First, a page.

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Poco M2 Pro review: Is this the under Rs 15,000 smartphone to beat in 2020?

Another great contender for best smartphone under Rs 15,000.

July 26, 2020 / 03:54 PM IST

Last month, Poco launched the M2 Pro in India. The M2 Pro is the most affordable smartphone in the Poco lineup and arrives in India’s sub-Rs 15,000 segment.

The M2 Pro arrived in three variants with up to 6GB of RAM and up to 128GB of storage. The phone starts from Rs 13,999 and goes all the way up to Rs 16,999. It not only has similar specifications like the Redmi Note 9 Pro, but it also falls in the same price segment.

So, while the wait for the Poco F2 Pro continues, let’s take an in-depth look at the most affordable Poco phone yet.


Poco emphasises its “Made in India” commitment on the front and back of the box. The company offers a silicone case, charger, cable, and SIM eject tool inside the box. The M2 Pro’s design is quite similar to that of the Redmi Note 9 Pro. The phone arrives in three colours, including Blue, Green and Greener, and two shades of Black. The Green and greener finish seemed a bit too flashy to our liking.



The phone features Gorilla Glass 5 on the front and back, with a plastic frame. On the front, the screen has a hole-punch notch with a square-shaped camera bump on the back. The phone boasts of a solid finish that does not feel cheap.

The volume and power button are on the right of the phone, while the latter doubles as a fingerprint reader. The fingerprint reader is quite fast and accessible.


The speaker is at the bottom and is surprisingly loud, although the lack of having stereo speakers is noticeable from the lack of bass. The Poco M2 Pro features AptX, AptX HD and LDAC, ensuring that sound quality with wireless headphones is on point. For the price, the M2 Pro does a pretty decent job across the board.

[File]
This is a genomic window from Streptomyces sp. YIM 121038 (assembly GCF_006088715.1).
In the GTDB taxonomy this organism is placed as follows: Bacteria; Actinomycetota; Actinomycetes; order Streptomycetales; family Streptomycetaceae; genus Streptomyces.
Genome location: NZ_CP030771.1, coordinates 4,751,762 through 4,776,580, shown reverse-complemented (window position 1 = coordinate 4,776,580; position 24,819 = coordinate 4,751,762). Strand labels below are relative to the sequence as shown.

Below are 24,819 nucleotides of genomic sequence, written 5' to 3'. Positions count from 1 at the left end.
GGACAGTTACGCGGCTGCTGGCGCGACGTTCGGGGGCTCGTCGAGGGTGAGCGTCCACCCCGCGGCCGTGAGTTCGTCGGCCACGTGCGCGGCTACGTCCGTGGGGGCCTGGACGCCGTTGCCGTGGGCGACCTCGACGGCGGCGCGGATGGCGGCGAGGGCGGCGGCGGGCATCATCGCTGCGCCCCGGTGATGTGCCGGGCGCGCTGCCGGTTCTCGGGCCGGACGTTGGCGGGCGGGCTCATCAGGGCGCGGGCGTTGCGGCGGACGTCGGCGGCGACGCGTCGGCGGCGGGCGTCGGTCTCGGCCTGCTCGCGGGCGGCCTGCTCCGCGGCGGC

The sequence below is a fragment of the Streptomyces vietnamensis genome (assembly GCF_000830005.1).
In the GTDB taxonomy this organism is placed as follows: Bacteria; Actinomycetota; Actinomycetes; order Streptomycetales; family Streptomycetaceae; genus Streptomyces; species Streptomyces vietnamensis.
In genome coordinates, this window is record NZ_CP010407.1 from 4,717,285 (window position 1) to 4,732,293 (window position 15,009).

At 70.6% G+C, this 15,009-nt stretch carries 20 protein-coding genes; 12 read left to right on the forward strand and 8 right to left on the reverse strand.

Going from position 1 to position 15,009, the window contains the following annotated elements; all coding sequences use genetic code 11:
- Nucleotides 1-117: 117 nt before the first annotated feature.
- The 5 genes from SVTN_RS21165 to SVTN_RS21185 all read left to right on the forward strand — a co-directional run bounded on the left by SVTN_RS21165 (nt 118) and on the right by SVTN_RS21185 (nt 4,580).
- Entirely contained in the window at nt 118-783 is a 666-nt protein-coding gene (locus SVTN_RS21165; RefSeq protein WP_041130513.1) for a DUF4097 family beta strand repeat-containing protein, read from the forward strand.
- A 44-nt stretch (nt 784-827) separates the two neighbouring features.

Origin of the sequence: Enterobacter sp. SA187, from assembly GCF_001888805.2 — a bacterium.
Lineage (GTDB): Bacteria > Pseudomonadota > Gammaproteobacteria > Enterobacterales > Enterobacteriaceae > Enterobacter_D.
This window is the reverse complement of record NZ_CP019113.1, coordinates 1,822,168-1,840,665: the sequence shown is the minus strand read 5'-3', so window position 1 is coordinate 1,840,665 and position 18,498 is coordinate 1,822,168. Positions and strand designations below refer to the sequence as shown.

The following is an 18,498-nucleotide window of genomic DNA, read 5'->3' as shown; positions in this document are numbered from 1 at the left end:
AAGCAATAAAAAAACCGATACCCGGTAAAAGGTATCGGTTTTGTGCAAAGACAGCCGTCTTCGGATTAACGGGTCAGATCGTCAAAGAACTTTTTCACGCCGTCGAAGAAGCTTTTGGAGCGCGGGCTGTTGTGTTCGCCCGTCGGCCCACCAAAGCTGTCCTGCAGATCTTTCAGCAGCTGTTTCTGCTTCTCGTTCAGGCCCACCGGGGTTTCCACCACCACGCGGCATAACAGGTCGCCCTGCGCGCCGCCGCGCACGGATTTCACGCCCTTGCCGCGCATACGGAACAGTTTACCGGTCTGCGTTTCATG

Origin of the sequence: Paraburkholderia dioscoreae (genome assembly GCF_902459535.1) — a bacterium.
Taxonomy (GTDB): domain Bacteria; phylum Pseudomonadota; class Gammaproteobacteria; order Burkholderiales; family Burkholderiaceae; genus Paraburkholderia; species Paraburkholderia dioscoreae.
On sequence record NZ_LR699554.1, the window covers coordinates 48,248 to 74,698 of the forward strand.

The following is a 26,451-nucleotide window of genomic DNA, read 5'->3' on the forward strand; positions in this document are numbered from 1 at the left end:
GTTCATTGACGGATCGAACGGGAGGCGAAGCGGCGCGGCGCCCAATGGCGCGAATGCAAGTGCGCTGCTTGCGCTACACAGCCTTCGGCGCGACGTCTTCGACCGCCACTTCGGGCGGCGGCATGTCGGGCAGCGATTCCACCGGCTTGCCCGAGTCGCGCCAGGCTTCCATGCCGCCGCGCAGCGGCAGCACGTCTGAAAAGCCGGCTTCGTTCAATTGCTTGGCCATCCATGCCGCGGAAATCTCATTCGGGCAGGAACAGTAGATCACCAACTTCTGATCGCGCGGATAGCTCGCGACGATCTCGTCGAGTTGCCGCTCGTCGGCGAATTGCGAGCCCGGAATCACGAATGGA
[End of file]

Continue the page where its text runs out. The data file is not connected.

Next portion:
The phone's display comprises a 6.67-inch LCD panel with an FHD+ (1,080*2,400 pixels) resolution with a 20:9 aspect ratio but it lacks high refresh rate.

It offers decent colour reproduction, brightness and viewing angles for an LCD panel, but doesn’t live up to an OLED screen. The display on the M2 Pro is Widevine L1 certified, which will allow you to stream content from OTT platforms in Full HD.


The M2 Pro offers around 450 nits of peak brightness and the screen is bright enough for outdoor use, you aren’t going to struggle to use the phone in direct sunlight.

Though the similarly priced Realme 6 makes up for the lack of an OLED panel with a high refresh rate display, the Poco M2 Pro falls short here. The screen on the Poco M2 Pro is decent for consuming entertainment and is pretty good for its price, but it is far from the best in the segment.

Performance and Battery

In terms of performance, the Poco M2 Pro rocks a Snapdragon 720G chipset, which delivers performance at par with the Snapdragon 730G SoC on the Poco X2.